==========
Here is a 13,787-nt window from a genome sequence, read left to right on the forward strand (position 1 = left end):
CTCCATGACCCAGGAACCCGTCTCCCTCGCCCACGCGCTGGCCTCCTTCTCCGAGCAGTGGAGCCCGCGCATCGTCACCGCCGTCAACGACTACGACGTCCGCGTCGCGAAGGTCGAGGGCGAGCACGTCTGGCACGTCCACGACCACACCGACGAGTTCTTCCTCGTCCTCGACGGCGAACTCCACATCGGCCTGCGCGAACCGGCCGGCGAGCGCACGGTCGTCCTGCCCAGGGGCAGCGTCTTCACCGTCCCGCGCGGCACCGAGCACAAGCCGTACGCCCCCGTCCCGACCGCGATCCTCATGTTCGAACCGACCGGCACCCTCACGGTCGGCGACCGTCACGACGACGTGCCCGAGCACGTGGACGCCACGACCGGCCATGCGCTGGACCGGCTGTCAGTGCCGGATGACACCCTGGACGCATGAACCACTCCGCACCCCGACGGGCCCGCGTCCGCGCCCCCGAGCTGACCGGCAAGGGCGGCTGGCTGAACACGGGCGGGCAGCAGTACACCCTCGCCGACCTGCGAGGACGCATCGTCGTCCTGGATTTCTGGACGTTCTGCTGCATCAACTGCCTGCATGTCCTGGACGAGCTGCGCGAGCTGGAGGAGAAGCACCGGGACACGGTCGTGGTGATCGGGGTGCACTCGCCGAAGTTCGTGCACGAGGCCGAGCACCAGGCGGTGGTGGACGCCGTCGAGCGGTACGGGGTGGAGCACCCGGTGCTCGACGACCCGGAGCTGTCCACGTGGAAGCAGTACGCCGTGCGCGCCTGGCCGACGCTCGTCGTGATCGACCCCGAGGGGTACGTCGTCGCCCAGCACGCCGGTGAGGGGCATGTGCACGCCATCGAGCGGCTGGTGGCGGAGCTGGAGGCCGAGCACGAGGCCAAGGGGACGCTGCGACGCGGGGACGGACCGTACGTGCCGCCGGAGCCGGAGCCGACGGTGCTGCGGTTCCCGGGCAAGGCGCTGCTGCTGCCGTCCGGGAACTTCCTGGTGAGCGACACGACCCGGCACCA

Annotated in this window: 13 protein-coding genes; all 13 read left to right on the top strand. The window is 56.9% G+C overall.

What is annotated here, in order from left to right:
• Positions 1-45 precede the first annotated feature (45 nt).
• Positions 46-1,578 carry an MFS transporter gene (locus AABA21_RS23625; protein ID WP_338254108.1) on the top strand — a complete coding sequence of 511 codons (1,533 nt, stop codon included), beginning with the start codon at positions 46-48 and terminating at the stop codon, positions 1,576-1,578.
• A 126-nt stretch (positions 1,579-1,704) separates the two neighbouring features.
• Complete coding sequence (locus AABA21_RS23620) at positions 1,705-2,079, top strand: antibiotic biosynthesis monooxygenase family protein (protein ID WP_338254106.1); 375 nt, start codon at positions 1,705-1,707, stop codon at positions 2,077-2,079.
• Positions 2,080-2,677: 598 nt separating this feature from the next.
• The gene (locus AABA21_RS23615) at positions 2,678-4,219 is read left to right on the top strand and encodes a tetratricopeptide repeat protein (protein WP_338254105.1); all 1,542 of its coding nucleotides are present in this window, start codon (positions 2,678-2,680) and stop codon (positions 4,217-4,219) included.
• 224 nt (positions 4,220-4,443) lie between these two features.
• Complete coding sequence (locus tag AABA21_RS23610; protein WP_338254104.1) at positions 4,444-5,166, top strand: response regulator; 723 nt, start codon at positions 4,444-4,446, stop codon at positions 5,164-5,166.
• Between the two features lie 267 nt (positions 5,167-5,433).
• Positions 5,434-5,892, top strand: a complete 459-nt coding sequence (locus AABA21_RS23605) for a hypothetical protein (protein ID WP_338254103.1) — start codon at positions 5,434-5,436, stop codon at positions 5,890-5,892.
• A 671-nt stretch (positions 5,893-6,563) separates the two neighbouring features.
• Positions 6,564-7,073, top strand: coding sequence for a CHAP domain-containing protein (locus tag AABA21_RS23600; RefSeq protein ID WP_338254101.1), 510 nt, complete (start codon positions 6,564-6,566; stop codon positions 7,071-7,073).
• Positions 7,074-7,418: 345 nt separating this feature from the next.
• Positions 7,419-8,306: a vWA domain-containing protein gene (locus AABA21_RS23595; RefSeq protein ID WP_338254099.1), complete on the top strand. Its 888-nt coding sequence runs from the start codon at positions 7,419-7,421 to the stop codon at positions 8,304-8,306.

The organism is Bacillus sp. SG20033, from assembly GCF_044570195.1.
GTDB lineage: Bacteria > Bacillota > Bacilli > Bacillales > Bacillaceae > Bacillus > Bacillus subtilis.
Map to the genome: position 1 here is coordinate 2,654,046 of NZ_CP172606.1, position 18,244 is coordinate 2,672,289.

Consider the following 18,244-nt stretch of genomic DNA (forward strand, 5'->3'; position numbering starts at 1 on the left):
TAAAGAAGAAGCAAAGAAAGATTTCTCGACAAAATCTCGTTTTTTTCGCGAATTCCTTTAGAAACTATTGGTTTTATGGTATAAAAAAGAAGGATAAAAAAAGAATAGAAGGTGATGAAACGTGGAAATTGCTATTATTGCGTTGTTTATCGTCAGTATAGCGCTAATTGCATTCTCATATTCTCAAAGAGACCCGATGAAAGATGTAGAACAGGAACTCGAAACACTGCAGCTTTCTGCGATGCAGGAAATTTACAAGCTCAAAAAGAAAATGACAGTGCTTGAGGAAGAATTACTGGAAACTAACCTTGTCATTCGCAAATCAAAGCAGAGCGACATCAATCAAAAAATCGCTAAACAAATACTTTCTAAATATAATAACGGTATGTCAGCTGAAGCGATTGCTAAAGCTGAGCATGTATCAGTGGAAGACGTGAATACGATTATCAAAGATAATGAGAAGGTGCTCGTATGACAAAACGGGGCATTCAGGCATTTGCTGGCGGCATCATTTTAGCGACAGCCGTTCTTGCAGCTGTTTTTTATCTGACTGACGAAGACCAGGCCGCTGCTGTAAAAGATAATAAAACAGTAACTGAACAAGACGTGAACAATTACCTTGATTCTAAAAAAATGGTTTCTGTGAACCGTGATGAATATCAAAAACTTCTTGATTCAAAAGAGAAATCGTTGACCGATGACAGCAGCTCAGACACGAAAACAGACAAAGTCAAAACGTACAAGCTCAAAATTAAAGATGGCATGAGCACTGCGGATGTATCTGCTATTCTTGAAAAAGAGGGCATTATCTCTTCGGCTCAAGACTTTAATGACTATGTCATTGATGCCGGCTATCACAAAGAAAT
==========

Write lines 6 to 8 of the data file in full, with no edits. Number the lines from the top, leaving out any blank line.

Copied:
• Positions 46-1,578 carry an MFS transporter gene (locus AABA21_RS23625; protein ID WP_338254108.1) on the top strand — a complete coding sequence of 511 codons (1,533 nt, stop codon included), beginning with the start codon at positions 46-48 and terminating at the stop codon, positions 1,576-1,578.
• A 126-nt stretch (positions 1,579-1,704) separates the two neighbouring features.
• Complete coding sequence (locus AABA21_RS23620) at positions 1,705-2,079, top strand: antibiotic biosynthesis monooxygenase family protein (protein ID WP_338254106.1); 375 nt, start codon at positions 1,705-1,707, stop codon at positions 2,077-2,079.